Ulysses by Alfred Lord Tennyson

‘Ulysses’ by Alfred Lord Tennyson was written in the aftermath of a close friend’s death (Arthur Hallam). In this poem, Tennyson attempted to come to terms with the loss. Taking one of the most famous characters from one of the most famous stories ever told – “Ulysses” (otherwise known as Odysseus) from Homer’s epics, the “Iliad” and the “Odyssey” – and repurposes the story to fit Tennyson’s themes. The story of Ulysses is perhaps most famous for the kidnapping of Helen of Troy and the efforts of Ulysses and his men to take her back from the Trojans. Homer’s story involves the Trojan horse, the Cyclops, and Ulysses’s efforts to make it back home to reach his wife, Penelope, and his son, Telemachus.

Ulysses by Alfred Lord Tennyson

 

Summary of Ulysses

‘Ulysses’ by Alfred Lord Tennyson presents the indomitable courage and adventurous zeal of old Ulysses.

‘Ulysses’ by Alfred Lord Tennyson attempts to imagine life from the perspective of the title character, Ulysses. After ten years away from home, the Greek is now faced with the prospect of one final voyage. But, after a decade of adventures, the character dwells on whether he wants to remain with the mundanity and boredom of life at home, as well as whether he is the same man who left all those years ago.

Put simply, Ulysses is a man of adventure. The poem focuses on whether he could ever tolerate a simple, traditional home life. Instead, he imagines life on the open seas, the perils of his adventures, and the chances to demonstrate his bravery. But he is growing old. Looking back over his life, as well as his present and potential future, Ulysses considers how he feels about his mortality.

 

Structure and Form of Ulysses

‘Ulysses’ by Alfred Lord Tennyson contains an important poetic form. The text takes the form of a dramatic monologue, delivered directly to the audience. There is not exactly an intended target – not the protagonist’s son or wife – but more, the world at large. In fact, in the 49th line, Ulysses does make one indication of who his audience might be, suggesting that both ‘you and I are old,’ indicating the aged nature of the world around him, hoping to elicit some sympathy from the reader.

This form is slightly different from a soliloquy (such as the Soliloquies in one of Shakespeare’s plays) in that it is not spoken to a theatrical audience, but rather to the wider readership. Readers can think of it as one half of a conversation. Such a narrative technique in poetry is referred to as dramatic monologue.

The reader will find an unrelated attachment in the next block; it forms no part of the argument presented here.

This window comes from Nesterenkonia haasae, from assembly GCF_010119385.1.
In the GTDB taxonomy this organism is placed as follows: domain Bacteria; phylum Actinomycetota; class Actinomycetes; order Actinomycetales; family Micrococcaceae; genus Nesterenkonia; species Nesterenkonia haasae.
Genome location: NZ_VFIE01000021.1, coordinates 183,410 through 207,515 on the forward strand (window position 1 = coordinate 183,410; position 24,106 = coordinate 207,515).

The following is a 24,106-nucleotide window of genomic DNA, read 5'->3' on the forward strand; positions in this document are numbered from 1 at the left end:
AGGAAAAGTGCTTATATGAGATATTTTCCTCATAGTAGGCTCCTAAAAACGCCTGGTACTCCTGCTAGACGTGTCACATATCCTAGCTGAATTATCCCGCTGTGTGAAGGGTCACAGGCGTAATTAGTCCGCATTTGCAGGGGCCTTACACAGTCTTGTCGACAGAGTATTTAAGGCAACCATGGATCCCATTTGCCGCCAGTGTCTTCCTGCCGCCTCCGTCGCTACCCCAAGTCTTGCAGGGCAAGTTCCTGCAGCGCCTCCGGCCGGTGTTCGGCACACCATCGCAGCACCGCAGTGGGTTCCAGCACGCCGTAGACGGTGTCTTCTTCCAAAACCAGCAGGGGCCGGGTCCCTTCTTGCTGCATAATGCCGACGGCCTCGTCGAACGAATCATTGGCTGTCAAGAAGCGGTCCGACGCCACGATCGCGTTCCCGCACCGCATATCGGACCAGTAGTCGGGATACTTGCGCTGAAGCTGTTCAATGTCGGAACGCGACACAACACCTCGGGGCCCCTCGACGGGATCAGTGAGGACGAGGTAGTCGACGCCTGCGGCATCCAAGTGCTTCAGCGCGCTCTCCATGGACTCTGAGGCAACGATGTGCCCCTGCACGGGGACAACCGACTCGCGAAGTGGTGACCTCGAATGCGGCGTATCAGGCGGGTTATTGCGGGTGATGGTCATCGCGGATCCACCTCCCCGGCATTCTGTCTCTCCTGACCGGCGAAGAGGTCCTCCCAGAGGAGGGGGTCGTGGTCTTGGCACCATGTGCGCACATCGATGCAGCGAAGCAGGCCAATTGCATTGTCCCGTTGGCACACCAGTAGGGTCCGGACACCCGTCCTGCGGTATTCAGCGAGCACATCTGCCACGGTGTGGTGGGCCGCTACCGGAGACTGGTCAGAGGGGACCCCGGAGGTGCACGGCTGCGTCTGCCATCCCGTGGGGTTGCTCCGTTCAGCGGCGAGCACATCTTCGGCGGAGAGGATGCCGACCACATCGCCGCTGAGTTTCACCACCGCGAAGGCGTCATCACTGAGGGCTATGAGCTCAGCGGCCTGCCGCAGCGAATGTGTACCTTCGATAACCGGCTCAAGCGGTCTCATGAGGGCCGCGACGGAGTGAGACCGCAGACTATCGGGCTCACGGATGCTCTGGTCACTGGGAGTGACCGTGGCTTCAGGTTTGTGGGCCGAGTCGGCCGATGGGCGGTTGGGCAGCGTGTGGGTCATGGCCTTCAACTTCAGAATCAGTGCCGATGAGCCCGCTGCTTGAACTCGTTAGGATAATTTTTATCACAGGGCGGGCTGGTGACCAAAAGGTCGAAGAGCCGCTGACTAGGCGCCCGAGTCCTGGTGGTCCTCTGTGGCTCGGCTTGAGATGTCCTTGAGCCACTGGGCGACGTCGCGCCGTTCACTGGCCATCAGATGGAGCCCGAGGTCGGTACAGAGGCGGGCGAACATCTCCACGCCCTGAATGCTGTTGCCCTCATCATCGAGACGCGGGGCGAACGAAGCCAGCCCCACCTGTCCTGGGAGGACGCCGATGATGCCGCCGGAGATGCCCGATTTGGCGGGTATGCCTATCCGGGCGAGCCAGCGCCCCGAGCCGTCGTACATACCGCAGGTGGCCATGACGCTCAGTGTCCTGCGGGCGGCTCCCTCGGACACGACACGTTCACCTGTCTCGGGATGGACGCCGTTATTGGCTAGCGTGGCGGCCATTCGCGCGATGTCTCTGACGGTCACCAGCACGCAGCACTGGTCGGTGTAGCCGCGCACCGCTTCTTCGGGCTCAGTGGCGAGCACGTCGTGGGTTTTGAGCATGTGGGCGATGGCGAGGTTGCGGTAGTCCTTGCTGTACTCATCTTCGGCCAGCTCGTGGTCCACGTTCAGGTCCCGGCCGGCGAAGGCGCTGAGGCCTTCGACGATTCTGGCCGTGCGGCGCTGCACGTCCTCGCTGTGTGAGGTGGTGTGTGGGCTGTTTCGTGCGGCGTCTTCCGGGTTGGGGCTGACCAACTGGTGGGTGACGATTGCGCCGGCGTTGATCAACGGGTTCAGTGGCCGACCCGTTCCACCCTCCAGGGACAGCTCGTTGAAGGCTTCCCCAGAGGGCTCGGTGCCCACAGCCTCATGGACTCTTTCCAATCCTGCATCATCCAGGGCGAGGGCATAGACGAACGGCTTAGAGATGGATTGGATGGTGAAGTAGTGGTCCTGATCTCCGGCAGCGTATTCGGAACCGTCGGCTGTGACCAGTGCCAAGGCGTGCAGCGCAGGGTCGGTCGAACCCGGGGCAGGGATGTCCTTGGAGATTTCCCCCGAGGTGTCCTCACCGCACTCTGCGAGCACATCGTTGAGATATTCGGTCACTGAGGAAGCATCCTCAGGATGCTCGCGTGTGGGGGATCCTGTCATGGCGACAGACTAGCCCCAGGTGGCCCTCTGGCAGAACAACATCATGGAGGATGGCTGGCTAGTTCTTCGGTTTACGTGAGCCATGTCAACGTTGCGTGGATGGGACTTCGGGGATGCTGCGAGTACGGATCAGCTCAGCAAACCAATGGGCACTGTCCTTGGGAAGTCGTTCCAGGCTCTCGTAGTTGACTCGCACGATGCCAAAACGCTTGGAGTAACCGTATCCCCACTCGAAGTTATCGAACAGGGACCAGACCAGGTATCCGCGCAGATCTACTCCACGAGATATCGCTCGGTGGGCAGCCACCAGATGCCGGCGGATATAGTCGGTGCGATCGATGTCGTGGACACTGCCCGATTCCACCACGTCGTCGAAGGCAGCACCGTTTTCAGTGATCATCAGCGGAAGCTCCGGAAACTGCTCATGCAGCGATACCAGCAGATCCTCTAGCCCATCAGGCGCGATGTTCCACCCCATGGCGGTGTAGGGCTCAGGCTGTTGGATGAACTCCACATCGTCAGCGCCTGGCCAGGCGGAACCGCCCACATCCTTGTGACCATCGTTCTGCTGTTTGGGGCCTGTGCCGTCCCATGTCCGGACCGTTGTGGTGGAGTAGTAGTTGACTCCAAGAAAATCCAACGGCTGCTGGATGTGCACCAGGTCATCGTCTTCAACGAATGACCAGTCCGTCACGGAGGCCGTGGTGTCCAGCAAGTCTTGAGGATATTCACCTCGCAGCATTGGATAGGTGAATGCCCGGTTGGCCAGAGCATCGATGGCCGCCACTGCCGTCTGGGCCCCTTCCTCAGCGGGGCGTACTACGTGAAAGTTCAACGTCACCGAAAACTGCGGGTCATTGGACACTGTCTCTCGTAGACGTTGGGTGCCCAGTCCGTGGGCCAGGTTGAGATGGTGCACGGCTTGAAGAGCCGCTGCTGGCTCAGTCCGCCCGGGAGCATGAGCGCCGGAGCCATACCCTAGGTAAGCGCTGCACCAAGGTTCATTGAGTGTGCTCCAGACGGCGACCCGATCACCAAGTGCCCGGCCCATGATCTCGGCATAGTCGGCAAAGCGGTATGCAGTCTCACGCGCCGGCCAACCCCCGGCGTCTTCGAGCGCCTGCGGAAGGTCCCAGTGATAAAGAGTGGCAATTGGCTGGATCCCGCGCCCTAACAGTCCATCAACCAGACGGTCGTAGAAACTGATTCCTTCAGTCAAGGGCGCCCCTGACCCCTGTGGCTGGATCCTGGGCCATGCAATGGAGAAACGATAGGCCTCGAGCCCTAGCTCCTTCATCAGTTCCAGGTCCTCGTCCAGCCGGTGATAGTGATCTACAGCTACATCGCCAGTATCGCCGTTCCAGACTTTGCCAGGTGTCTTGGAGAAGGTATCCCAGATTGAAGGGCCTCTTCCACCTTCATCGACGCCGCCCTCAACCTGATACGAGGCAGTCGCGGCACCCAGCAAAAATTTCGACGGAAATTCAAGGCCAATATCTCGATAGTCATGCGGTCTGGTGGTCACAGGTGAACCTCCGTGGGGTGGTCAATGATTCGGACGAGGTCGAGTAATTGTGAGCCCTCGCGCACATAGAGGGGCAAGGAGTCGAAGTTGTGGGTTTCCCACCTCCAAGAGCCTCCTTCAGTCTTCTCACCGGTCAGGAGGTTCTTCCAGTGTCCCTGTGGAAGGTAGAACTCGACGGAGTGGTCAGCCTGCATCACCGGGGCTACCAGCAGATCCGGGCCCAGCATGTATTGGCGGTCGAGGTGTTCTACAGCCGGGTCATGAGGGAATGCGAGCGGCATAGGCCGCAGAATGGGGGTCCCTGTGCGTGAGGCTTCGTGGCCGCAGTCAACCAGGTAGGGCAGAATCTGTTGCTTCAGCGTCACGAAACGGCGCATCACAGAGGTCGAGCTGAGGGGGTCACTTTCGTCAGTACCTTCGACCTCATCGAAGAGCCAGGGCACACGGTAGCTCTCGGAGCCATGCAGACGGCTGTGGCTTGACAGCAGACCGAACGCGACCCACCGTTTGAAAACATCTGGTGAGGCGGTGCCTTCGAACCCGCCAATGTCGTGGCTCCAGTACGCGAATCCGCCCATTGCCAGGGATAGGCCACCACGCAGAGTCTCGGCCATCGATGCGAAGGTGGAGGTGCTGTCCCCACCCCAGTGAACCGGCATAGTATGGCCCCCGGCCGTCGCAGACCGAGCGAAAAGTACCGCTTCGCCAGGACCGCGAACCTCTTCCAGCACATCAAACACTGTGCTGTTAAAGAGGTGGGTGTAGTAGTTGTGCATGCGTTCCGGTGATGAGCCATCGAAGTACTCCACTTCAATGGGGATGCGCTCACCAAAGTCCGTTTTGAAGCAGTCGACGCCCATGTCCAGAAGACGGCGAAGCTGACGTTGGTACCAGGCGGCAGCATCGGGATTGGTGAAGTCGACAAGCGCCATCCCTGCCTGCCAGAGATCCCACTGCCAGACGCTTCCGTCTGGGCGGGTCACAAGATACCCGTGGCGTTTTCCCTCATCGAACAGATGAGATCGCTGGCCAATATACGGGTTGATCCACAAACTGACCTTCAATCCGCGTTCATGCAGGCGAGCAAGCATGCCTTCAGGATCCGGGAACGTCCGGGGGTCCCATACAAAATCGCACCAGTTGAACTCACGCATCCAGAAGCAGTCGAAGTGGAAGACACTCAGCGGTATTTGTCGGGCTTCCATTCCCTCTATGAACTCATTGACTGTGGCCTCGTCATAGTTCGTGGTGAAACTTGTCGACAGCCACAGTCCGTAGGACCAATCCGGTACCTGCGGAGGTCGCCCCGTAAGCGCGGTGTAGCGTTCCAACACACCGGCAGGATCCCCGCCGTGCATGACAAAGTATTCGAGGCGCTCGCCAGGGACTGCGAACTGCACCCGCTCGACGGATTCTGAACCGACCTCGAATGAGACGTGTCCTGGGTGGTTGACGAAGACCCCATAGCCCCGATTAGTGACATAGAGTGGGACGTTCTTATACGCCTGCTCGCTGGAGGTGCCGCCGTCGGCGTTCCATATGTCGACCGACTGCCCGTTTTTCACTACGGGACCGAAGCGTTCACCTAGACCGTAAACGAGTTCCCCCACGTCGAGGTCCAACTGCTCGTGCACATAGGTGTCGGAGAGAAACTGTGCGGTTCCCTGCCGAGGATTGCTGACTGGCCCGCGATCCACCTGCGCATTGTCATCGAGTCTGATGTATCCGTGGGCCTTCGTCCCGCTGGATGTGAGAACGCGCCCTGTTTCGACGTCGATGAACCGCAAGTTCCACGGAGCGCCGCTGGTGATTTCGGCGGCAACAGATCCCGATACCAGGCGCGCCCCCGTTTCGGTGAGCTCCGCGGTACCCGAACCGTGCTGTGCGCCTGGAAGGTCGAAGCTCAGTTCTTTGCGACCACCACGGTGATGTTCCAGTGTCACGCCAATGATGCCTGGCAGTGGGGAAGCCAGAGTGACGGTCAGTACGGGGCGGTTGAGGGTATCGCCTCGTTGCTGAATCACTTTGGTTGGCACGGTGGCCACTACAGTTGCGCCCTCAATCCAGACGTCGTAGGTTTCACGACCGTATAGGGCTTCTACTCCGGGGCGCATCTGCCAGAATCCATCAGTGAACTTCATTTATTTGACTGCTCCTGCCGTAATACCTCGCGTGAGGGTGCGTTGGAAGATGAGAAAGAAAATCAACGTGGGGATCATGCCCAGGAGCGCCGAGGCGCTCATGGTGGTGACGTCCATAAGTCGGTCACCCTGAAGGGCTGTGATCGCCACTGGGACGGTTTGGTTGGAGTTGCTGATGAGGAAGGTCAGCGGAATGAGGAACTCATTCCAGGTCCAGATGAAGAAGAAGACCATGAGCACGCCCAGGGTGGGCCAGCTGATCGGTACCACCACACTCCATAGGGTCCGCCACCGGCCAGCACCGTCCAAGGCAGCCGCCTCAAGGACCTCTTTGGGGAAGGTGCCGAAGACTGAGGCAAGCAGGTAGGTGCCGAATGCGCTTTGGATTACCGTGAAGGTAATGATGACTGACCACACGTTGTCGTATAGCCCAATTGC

Meter and Sound of Ulysses

‘Ulysses’ by Alfred Lord Tennyson uses a very specific meter. An incredibly talented poet, Tennyson knew exactly how to fit his words into the exact structural templates he selected. In this instance, he chose iambic pentameter, a traditional form used in the English language. This choice means that every line has ten syllables, split into five groups of two (known as ‘iambs’ or ‘feet.’) Each one of these two-syllable features first an unstressed syllable, followed by a stressed one. For example: “It little profits that an idle king”. Breaking this down, we can see the unstressed/stressed syllables as:

It lit/tle pro/fits that/ an id/le king

The bolded words are the stressed syllables, each one following the first, unstressed syllable of the iamb. Let’s look at another line: “To strive, to seek, to find, and not to yield”. Becomes:

To strive,/ to seek,/ to find,/ and not/ to yield

Perhaps the most famous line in the poem, the closing line demonstrates how iambic pentameter most obviously adds a pounding rhythm, formally imposed by the meter. Having resolved to turn his attentions back to the adventure, Ulysses’ thoughts beat with the definitive pounding of a war drum and this is reflected in the poet’s arrangement of the words.

But occasionally, Tennyson throws in a slight variation. In the 69th line, for example, the words ‘made weak’ are both stressed, implying the revulsion and disgust the speaker feels about such a subject, almost as though he is spitting them out. When there are two stressed syllables in a meter such as this, we refer to it as a spondee.

Another variation is a trochee, which refers to swapping around the stressed and unstressed parts of the syllables. In the 7th line, for example, “Life to” places the stress very much on the first word of the line, emphasizing its importance. Little variations such as these can help to add a more natural feel to language, seeing as no one really speaks in iambic pentameter at all times.

 

Literary Devices in Ulysses